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Speech by Ms. Naomi Kitahara at the signing and launching ceremony of the “Leave no one behind: innovative interventions to reduce maternal mortality in ethnic minority regions of Viet Nam” project

Mr. Nguyen Đức Vinh, Director of the Maternal and Child Health Department, Ministry of Health of Vietnam;

 

Dr. Mary-Ann Etiebet, MSD for Mothers Lead;

 

Ms. Jennifer Cox, General Director MSD HH Vietnam;

 

Representatives of the local authorities, health care providers and village-based midwives of Bac Kan, Son La, Lai Chau, Gia Lai, Dac Nong and Kon Tum;

 

Development Partner Representatives including multilateral and bilateral donors and WHO, UNICEF, UNAIDS and other UN colleagues; 

 

Representatives of the Reproductive Health Affinity Group, including international and local CSOs;

 

Media representatives, 

 

Today, we are gathered here at this landmark event to virtually launch the Project: Leaving no one behind: Innovative interventions to reduce maternal mortality in the ethnic minority region in Vietnam”, with a total financial contribution of USD 1.2 million from MSD for Mothers and MSD Vietnam. For UNFPA Vietnam, this project is one of the most important initiatives as it aims at reducing maternal mortality among the ethnic minority groups in six provinces in Northern Midlands and Mountains, and Central Highland regions through innovative interventions with close attention to special needs of ethnic minority women who are at risk of being left behind in the country’s sustainable development process. 

 

Dear participants, 

 

Viet Nam has made significant progress in improving sexual and reproductive health of the general population in the past 20 years, and Vietnam was one of the only six countries in the world which achieved, in 2015, the Millennium Development Goal - 5 (MDG5) on the reduction of maternal mortality. However, disparities and inequalities remain in access to and utilization of sexual and reproductive health services among different ethnicities and regions. Current evidence shows that while the maternal mortality ratio has declined to 46 maternal deaths per 100,000 live births at the national level, it still remains as high as 100-150 per 100,000 live births in mountainous and ethnic minority regions, particularly in Northern Midlands and Mountains, and Central Highlands. Among all maternal mortality cases, it is extremely high in some vulnerable ethnic minority groups, for instance Hmong (60%) and Thai (17%). It is estimated that in the Northern Midlands and Mountains, maternal mortality amongst Hmong mothers is 7 times higher than the Kinh mothers. More than half of maternal deaths are happening at district and provincial hospitals due to limited capacities of health care facilities to manage maternal complications. In addition, remote and hard-to-reach geographical locations, socio-economic conditions, cultural barriers and a limited understanding of maternal complications are also additional causes of higher maternal mortality.

 

Since 2020, the COVID-19 pandemic has exacerbated existing inequalities and disproportionately affected vulnerable population groups, especially women and girls in general and pregnant mothers in the ethnic minority regions in particular. UNFPA’s modelling analysis estimated in due to Covid-19 in the first quarter 2020,  maternal mortality could increase by 44-65% as a negative consequence of the pandemic in Viet Nam. This meant 298-443 additional mothers dying from pregnancy and childbirth a year in Viet Nam. UNFPA is very much alarmed by this, as it essentially meant a reversal of developmental gains that Viet Nam has achieved in the past decades in the areas of sexual and reproductive health.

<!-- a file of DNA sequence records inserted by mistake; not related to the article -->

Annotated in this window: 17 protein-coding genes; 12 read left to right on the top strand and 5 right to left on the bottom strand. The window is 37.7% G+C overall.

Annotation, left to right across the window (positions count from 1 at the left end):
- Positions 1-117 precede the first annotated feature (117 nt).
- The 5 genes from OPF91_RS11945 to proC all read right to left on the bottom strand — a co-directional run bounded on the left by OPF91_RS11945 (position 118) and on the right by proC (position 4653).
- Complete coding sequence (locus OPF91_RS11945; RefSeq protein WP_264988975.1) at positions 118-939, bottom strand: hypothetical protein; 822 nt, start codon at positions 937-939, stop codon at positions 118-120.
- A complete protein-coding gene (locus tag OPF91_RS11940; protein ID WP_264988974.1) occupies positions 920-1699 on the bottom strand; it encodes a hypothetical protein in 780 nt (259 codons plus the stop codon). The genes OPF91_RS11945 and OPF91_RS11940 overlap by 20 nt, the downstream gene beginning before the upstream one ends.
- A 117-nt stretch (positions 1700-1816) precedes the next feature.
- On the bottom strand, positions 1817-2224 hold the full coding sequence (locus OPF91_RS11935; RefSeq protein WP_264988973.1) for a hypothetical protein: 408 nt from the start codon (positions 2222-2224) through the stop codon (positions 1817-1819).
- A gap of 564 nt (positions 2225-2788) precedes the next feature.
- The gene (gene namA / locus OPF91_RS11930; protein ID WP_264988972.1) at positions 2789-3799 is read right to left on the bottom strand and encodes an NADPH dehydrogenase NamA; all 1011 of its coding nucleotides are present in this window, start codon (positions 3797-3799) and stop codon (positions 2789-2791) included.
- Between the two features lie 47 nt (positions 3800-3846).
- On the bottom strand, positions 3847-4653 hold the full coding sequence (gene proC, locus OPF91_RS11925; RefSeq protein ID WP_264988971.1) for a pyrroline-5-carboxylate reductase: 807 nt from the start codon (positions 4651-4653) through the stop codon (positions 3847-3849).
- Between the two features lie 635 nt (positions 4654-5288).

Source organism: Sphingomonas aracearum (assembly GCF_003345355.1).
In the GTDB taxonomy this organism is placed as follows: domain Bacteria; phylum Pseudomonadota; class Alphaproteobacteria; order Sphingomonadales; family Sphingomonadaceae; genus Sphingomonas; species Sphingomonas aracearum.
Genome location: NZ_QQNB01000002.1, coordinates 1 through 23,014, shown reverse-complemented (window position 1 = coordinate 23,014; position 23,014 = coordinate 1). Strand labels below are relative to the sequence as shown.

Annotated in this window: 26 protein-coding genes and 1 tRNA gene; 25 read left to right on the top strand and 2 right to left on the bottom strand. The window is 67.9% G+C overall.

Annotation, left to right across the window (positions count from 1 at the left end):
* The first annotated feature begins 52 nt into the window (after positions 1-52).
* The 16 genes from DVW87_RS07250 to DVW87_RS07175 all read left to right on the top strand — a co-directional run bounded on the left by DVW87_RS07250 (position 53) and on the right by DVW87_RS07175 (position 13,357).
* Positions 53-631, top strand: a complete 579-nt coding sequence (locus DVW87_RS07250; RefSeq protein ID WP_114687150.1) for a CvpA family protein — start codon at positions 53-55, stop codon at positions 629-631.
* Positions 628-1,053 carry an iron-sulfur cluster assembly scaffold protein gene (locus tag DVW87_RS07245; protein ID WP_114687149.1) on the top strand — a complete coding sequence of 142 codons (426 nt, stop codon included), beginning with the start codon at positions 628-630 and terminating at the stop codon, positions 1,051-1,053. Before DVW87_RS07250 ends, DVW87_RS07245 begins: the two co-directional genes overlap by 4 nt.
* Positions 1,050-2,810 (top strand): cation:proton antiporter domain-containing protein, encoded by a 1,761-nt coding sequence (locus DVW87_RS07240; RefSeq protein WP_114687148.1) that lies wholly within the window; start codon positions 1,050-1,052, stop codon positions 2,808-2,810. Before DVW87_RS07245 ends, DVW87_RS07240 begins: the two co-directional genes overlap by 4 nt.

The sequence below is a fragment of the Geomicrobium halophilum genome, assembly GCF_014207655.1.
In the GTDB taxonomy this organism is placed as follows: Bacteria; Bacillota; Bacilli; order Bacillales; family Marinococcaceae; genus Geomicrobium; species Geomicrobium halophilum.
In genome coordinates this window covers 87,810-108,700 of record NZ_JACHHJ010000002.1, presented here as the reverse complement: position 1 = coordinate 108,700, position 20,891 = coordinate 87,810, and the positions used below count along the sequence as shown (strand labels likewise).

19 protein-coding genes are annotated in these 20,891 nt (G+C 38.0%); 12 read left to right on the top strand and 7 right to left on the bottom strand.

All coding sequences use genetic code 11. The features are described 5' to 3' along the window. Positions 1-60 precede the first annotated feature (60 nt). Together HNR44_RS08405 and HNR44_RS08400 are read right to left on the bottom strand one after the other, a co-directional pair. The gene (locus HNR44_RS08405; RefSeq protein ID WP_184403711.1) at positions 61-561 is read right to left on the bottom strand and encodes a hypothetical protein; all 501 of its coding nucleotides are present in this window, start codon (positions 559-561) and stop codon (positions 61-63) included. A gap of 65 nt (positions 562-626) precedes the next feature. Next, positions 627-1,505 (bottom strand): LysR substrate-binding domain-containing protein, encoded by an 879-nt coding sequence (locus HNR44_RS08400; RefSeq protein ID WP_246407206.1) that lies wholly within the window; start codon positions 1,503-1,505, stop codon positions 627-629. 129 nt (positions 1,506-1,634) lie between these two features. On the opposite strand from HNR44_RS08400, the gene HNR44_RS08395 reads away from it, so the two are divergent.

Pregnancy does not stop in emergency or in COVID-19 context. Pregnancy and childbirth are the essential part of people’s lives, and it should not be forgotten even in the face of COVID-19. We insist that essential sexual and reproductive health care has to continue to be provided without any interruption to women, so as to ensure that pregnancy-related risks and complications are identified and managed without delays for the health of mothers and babies.  No woman should die giving birth!

 

Dear participants, 

 

In my recent trip to Lai Chau province in April 2021, one of six participating provinces of this project, I saw exceptional vulnerability of ethnic minority communities when it comes to sexual and reproductive health. They often reside in such remote and mountainous locations, far away from health facilities, and the availability of skilled medical personnel, particularly those with fluency in local languages, an understanding of different socio-cultural contexts, and necessary medical equipment and supplies, is very much limited.

 

Against this background, UNFPA Vietnam highly appreciates the decision made by MSD for Mothers and MSD Vietnam to fund innovative interventions to reduce maternal mortality in six ethnic minority provinces, namely Bac Kan, Son La, Lai Chau in Northern Midland and Mountains, and Gia Lai, Dac Nong and Kon Tum in Central Highland. We will be paying close attention to special needs of the target population groups and taking into consideration unique culture and tradition of ethnic minorities in Viet Nam.

In collaboration with the Ministry of Health and Provincial Departments of Health in six provinces and local civil society organizations, UNFPA will deliver the project effectively to support vulnerable ethnic minority women.   

 

The signing to launch the Project today demonstrates UNFPA’s continued commitments to supporting the Government of Vietnam to ensure the rights and choices for all, and to ensure the provision of quality sexual and reproductive health services to prevent maternal deaths, thus contributing to Vietnam’s efforts to achieve SDGs by 2030.

Thank you very much for your attention and participation!